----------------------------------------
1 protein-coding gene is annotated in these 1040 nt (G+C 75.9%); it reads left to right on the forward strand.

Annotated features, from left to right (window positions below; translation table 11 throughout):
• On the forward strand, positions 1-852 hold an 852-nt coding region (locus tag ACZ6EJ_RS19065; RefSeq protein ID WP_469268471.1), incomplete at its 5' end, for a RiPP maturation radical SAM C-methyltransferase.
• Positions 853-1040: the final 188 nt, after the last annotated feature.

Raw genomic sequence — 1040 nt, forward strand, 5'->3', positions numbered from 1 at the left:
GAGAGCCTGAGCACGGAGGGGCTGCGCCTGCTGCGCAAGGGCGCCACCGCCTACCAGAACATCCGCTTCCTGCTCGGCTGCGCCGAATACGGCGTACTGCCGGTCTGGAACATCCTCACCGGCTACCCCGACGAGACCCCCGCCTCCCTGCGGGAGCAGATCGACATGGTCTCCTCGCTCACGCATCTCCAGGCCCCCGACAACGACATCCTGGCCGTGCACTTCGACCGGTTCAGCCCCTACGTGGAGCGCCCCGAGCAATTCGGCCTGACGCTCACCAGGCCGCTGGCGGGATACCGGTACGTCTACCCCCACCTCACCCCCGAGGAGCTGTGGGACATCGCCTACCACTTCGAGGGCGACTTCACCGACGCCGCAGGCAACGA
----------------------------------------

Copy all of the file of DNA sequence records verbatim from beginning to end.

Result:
1 protein-coding gene is annotated in these 1040 nt (G+C 75.9%); it reads left to right on the forward strand.

Annotated features, from left to right (window positions below; translation table 11 throughout):
• On the forward strand, positions 1-852 hold an 852-nt coding region (locus tag ACZ6EJ_RS19065; RefSeq protein ID WP_469268471.1), incomplete at its 5' end, for a RiPP maturation radical SAM C-methyltransferase.
• Positions 853-1040: the final 188 nt, after the last annotated feature.

Raw genomic sequence — 1040 nt, forward strand, 5'->3', positions numbered from 1 at the left:
GAGAGCCTGAGCACGGAGGGGCTGCGCCTGCTGCGCAAGGGCGCCACCGCCTACCAGAACATCCGCTTCCTGCTCGGCTGCGCCGAATACGGCGTACTGCCGGTCTGGAACATCCTCACCGGCTACCCCGACGAGACCCCCGCCTCCCTGCGGGAGCAGATCGACATGGTCTCCTCGCTCACGCATCTCCAGGCCCCCGACAACGACATCCTGGCCGTGCACTTCGACCGGTTCAGCCCCTACGTGGAGCGCCCCGAGCAATTCGGCCTGACGCTCACCAGGCCGCTGGCGGGATACCGGTACGTCTACCCCCACCTCACCCCCGAGGAGCTGTGGGACATCGCCTACCACTTCGAGGGCGACTTCACCGACGCCGCAGGCAACGA